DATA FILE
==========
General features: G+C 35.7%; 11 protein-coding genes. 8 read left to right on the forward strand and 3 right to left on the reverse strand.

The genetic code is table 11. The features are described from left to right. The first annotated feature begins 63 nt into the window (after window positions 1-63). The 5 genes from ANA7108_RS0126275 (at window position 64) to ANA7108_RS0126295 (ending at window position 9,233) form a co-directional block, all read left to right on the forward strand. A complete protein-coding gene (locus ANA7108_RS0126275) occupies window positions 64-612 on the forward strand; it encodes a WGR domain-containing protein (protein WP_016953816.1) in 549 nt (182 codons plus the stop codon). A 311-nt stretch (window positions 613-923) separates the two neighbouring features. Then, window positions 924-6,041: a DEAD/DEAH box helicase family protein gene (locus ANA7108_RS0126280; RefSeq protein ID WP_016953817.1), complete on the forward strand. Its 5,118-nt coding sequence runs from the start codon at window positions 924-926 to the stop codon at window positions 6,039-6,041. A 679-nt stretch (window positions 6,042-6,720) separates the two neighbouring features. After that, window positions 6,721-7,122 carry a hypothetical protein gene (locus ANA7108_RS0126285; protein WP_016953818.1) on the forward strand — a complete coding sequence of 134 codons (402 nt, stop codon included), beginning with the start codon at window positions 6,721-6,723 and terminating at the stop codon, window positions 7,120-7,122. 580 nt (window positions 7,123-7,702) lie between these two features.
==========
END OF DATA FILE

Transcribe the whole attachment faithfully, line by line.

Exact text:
General features: G+C 35.7%; 11 protein-coding genes. 8 read left to right on the forward strand and 3 right to left on the reverse strand.

The genetic code is table 11. The features are described from left to right. The first annotated feature begins 63 nt into the window (after window positions 1-63). The 5 genes from ANA7108_RS0126275 (at window position 64) to ANA7108_RS0126295 (ending at window position 9,233) form a co-directional block, all read left to right on the forward strand. A complete protein-coding gene (locus ANA7108_RS0126275) occupies window positions 64-612 on the forward strand; it encodes a WGR domain-containing protein (protein WP_016953816.1) in 549 nt (182 codons plus the stop codon). A 311-nt stretch (window positions 613-923) separates the two neighbouring features. Then, window positions 924-6,041: a DEAD/DEAH box helicase family protein gene (locus ANA7108_RS0126280; RefSeq protein ID WP_016953817.1), complete on the forward strand. Its 5,118-nt coding sequence runs from the start codon at window positions 924-926 to the stop codon at window positions 6,039-6,041. A 679-nt stretch (window positions 6,042-6,720) separates the two neighbouring features. After that, window positions 6,721-7,122 carry a hypothetical protein gene (locus ANA7108_RS0126285; protein WP_016953818.1) on the forward strand — a complete coding sequence of 134 codons (402 nt, stop codon included), beginning with the start codon at window positions 6,721-6,723 and terminating at the stop codon, window positions 7,120-7,122. 580 nt (window positions 7,123-7,702) lie between these two features.